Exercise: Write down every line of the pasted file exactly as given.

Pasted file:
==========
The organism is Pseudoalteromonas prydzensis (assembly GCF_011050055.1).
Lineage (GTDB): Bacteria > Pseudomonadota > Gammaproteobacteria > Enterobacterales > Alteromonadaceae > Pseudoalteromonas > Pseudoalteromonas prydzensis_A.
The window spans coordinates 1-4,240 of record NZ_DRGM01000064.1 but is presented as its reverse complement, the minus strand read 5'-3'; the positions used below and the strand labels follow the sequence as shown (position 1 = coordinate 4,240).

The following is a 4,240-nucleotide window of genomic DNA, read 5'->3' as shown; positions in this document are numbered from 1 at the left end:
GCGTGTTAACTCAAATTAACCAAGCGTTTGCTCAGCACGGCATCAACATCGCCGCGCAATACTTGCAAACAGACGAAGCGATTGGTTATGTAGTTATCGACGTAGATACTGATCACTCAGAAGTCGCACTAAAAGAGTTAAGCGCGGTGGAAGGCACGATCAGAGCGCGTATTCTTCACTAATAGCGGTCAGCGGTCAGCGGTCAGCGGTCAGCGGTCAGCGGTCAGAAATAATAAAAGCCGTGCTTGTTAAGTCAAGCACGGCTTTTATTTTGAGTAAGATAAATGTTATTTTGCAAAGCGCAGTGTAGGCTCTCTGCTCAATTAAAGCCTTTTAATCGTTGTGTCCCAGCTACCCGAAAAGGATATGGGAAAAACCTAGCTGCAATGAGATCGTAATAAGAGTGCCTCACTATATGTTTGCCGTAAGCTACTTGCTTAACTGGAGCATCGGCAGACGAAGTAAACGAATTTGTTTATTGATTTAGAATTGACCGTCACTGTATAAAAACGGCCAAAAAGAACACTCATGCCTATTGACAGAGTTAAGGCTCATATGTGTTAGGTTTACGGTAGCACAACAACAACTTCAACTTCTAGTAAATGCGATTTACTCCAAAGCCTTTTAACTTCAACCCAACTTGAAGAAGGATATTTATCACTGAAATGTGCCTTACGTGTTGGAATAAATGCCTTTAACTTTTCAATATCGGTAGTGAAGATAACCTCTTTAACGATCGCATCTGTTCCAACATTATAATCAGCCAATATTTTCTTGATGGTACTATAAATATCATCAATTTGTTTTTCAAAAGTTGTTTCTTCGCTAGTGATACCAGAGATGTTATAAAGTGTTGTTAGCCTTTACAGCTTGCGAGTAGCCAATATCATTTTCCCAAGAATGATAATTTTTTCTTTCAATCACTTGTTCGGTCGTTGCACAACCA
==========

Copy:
The organism is Pseudoalteromonas prydzensis (assembly GCF_011050055.1).
Lineage (GTDB): Bacteria > Pseudomonadota > Gammaproteobacteria > Enterobacterales > Alteromonadaceae > Pseudoalteromonas > Pseudoalteromonas prydzensis_A.
The window spans coordinates 1-4,240 of record NZ_DRGM01000064.1 but is presented as its reverse complement, the minus strand read 5'-3'; the positions used below and the strand labels follow the sequence as shown (position 1 = coordinate 4,240).

The following is a 4,240-nucleotide window of genomic DNA, read 5'->3' as shown; positions in this document are numbered from 1 at the left end:
GCGTGTTAACTCAAATTAACCAAGCGTTTGCTCAGCACGGCATCAACATCGCCGCGCAATACTTGCAAACAGACGAAGCGATTGGTTATGTAGTTATCGACGTAGATACTGATCACTCAGAAGTCGCACTAAAAGAGTTAAGCGCGGTGGAAGGCACGATCAGAGCGCGTATTCTTCACTAATAGCGGTCAGCGGTCAGCGGTCAGCGGTCAGCGGTCAGCGGTCAGAAATAATAAAAGCCGTGCTTGTTAAGTCAAGCACGGCTTTTATTTTGAGTAAGATAAATGTTATTTTGCAAAGCGCAGTGTAGGCTCTCTGCTCAATTAAAGCCTTTTAATCGTTGTGTCCCAGCTACCCGAAAAGGATATGGGAAAAACCTAGCTGCAATGAGATCGTAATAAGAGTGCCTCACTATATGTTTGCCGTAAGCTACTTGCTTAACTGGAGCATCGGCAGACGAAGTAAACGAATTTGTTTATTGATTTAGAATTGACCGTCACTGTATAAAAACGGCCAAAAAGAACACTCATGCCTATTGACAGAGTTAAGGCTCATATGTGTTAGGTTTACGGTAGCACAACAACAACTTCAACTTCTAGTAAATGCGATTTACTCCAAAGCCTTTTAACTTCAACCCAACTTGAAGAAGGATATTTATCACTGAAATGTGCCTTACGTGTTGGAATAAATGCCTTTAACTTTTCAATATCGGTAGTGAAGATAACCTCTTTAACGATCGCATCTGTTCCAACATTATAATCAGCCAATATTTTCTTGATGGTACTATAAATATCATCAATTTGTTTTTCAAAAGTTGTTTCTTCGCTAGTGATACCAGAGATGTTATAAAGTGTTGTTAGCCTTTACAGCTTGCGAGTAGCCAATATCATTTTCCCAAGAATGATAATTTTTTCTTTCAATCACTTGTTCGGTCGTTGCACAACCA